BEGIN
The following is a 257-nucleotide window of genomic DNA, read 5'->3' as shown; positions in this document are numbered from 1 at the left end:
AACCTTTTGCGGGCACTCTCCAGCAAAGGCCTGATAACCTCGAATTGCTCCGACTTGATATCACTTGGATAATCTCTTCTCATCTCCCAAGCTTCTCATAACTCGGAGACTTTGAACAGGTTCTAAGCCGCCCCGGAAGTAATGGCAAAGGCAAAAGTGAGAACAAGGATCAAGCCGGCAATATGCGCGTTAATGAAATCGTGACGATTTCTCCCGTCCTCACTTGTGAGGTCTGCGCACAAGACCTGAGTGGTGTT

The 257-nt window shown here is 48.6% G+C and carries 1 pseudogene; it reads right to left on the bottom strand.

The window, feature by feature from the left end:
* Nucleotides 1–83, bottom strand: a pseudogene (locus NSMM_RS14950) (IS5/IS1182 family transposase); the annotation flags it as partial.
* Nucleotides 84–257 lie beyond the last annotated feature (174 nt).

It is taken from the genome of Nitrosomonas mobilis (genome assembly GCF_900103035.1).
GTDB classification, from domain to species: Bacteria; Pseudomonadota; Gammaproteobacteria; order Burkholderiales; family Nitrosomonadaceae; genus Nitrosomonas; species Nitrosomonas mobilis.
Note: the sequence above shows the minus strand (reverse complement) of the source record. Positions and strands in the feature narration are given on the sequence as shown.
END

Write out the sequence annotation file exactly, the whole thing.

The following is a 257-nucleotide window of genomic DNA, read 5'->3' as shown; positions in this document are numbered from 1 at the left end:
AACCTTTTGCGGGCACTCTCCAGCAAAGGCCTGATAACCTCGAATTGCTCCGACTTGATATCACTTGGATAATCTCTTCTCATCTCCCAAGCTTCTCATAACTCGGAGACTTTGAACAGGTTCTAAGCCGCCCCGGAAGTAATGGCAAAGGCAAAAGTGAGAACAAGGATCAAGCCGGCAATATGCGCGTTAATGAAATCGTGACGATTTCTCCCGTCCTCACTTGTGAGGTCTGCGCACAAGACCTGAGTGGTGTT

The 257-nt window shown here is 48.6% G+C and carries 1 pseudogene; it reads right to left on the bottom strand.

The window, feature by feature from the left end:
* Nucleotides 1–83, bottom strand: a pseudogene (locus NSMM_RS14950) (IS5/IS1182 family transposase); the annotation flags it as partial.
* Nucleotides 84–257 lie beyond the last annotated feature (174 nt).

It is taken from the genome of Nitrosomonas mobilis (genome assembly GCF_900103035.1).
GTDB classification, from domain to species: Bacteria; Pseudomonadota; Gammaproteobacteria; order Burkholderiales; family Nitrosomonadaceae; genus Nitrosomonas; species Nitrosomonas mobilis.
Note: the sequence above shows the minus strand (reverse complement) of the source record. Positions and strands in the feature narration are given on the sequence as shown.